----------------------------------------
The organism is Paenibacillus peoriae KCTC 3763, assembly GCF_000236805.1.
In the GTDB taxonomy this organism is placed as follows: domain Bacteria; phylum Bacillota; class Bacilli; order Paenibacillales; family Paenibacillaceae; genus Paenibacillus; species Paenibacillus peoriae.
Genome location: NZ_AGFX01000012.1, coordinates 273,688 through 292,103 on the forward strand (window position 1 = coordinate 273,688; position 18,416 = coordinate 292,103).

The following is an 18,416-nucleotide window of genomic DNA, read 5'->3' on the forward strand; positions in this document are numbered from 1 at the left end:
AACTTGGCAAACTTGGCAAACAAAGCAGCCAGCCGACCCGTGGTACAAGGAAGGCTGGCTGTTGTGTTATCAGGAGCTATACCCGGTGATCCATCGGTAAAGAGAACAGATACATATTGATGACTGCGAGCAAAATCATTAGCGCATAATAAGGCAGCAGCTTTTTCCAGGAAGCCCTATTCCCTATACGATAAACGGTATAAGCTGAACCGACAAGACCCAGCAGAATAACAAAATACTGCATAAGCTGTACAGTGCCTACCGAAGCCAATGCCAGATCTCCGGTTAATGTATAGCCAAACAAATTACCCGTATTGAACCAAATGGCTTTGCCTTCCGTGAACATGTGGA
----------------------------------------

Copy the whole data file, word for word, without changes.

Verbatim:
The organism is Paenibacillus peoriae KCTC 3763, assembly GCF_000236805.1.
In the GTDB taxonomy this organism is placed as follows: domain Bacteria; phylum Bacillota; class Bacilli; order Paenibacillales; family Paenibacillaceae; genus Paenibacillus; species Paenibacillus peoriae.
Genome location: NZ_AGFX01000012.1, coordinates 273,688 through 292,103 on the forward strand (window position 1 = coordinate 273,688; position 18,416 = coordinate 292,103).

The following is an 18,416-nucleotide window of genomic DNA, read 5'->3' on the forward strand; positions in this document are numbered from 1 at the left end:
AACTTGGCAAACTTGGCAAACAAAGCAGCCAGCCGACCCGTGGTACAAGGAAGGCTGGCTGTTGTGTTATCAGGAGCTATACCCGGTGATCCATCGGTAAAGAGAACAGATACATATTGATGACTGCGAGCAAAATCATTAGCGCATAATAAGGCAGCAGCTTTTTCCAGGAAGCCCTATTCCCTATACGATAAACGGTATAAGCTGAACCGACAAGACCCAGCAGAATAACAAAATACTGCATAAGCTGTACAGTGCCTACCGAAGCCAATGCCAGATCTCCGGTTAATGTATAGCCAAACAAATTACCCGTATTGAACCAAATGGCTTTGCCTTCCGTGAACATGTGGA